An acknowledged expert on strategy and organisation is advising that the business world might be better off avoiding teams because they are very difficult to manage successfully.
Cambridge Judge Business School’s Dr Mark de Rond has pulled together research into teams for his book ‘There is an I in Team: What Elite Athletes and Coaches Really Know About High Performance’.
In it, he poses a number of questions – why is it hard to get teams to realise their potential, how can people work more effectively on teams and why is there conflict when a team’s intentions are aligned. He looks at whether conflict is harmful or whether it helps the team dynamic.
Key business issues like these, he says, mimic many of the challenges faced by sports team, but the sports-related metaphors commonly used in business are trite and superficial, masking lessons that could be drawn from the world of high-performance athletics.
Dr de Rond explains performance should take precedence over teamwork because over-emphasising the harmonious nature of a team can have a negative impact on performance.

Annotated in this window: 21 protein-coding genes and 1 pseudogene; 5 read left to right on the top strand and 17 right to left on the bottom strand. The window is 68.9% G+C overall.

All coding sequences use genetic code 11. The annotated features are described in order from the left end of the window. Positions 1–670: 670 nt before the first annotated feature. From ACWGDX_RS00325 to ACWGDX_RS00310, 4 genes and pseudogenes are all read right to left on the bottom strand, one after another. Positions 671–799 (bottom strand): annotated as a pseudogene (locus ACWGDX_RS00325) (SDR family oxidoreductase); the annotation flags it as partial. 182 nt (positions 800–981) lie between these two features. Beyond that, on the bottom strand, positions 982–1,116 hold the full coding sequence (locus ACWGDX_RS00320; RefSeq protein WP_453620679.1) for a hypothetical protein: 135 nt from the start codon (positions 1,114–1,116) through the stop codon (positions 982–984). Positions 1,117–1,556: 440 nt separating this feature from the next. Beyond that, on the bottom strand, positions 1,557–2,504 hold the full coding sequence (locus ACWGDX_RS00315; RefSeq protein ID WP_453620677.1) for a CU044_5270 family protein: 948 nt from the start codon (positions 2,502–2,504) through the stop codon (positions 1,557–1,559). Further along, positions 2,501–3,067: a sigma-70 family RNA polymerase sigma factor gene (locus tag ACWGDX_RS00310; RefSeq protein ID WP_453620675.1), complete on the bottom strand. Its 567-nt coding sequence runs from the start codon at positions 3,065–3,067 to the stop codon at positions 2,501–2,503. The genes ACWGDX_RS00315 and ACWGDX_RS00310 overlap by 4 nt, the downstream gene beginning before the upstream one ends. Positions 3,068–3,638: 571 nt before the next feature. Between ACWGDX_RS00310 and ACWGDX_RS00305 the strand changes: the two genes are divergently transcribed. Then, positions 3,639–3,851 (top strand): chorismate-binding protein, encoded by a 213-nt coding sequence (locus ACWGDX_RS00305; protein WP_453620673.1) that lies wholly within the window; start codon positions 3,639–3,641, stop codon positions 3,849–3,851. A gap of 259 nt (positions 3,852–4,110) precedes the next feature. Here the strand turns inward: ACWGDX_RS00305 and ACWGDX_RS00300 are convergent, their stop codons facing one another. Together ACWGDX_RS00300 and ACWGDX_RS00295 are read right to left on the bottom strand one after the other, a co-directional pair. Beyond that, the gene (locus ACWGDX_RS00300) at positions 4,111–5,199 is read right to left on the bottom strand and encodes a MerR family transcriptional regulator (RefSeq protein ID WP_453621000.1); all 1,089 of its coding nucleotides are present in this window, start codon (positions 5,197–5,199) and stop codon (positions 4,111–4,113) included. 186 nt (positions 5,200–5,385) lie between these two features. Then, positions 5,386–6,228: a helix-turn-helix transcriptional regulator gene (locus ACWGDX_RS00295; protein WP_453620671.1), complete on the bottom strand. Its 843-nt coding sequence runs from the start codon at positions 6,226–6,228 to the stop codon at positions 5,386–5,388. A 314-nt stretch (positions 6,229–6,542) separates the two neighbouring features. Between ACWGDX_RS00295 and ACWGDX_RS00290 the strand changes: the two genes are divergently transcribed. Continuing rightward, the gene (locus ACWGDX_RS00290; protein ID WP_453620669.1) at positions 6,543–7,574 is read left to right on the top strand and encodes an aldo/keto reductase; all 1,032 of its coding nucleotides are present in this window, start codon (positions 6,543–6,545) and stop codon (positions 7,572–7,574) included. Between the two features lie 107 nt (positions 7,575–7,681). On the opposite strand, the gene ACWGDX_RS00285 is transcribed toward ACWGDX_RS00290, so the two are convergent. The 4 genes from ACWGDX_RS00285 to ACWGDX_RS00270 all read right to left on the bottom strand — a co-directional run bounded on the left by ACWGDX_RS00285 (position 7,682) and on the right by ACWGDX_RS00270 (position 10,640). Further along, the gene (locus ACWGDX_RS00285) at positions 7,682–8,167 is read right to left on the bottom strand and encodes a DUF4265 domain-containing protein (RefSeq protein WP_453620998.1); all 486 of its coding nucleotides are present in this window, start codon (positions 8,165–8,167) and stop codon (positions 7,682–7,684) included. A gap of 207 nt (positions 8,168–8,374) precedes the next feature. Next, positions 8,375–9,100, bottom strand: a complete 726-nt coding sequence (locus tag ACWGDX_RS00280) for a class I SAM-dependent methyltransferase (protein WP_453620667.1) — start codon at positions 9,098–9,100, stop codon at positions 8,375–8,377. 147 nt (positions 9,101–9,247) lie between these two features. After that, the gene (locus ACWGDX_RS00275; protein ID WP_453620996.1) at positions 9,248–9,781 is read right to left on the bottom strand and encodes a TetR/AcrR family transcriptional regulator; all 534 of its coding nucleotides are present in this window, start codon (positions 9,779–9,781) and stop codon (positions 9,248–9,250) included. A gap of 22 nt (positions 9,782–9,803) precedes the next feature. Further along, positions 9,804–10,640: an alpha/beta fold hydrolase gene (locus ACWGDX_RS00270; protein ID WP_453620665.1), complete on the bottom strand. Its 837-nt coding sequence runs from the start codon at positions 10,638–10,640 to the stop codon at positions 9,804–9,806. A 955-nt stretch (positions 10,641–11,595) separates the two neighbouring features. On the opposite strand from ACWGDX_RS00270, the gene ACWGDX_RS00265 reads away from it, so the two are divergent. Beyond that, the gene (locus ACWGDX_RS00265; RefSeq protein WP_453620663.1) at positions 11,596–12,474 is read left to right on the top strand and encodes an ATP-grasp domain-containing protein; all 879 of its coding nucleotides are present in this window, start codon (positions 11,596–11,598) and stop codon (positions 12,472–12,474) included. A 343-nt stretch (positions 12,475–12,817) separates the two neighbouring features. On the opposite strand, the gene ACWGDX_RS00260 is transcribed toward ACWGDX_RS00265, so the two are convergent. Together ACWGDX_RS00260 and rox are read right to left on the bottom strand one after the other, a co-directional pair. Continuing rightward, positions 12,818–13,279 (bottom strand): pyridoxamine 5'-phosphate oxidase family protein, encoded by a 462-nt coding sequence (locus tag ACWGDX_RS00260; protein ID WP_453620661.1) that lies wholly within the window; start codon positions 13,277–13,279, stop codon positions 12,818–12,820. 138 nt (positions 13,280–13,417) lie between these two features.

“The assumption that many people make is that team harmony is somehow a cause or precursor for performance. A lot of the evidence nowadays points exactly the other way.
“If you can do without a team I think you should. Teams are so difficult to manage successfully. A lot of organisations are far better off getting people to work together as a working group where everyone knows what he or she has to do.
“There’s one person who will co-ordinate and tie the different bits of rope together and take ownership of that. Everything is pretty transparent. Everyone knows what everyone else is doing.”
“We think of teams as being relatively sexy, that we should be engaged in and should promote. I’m not sure that is actually right. Ironically, since I’ve done extensive work on teams I think that if you can avoid them you should because they can be very difficult to manage well.”
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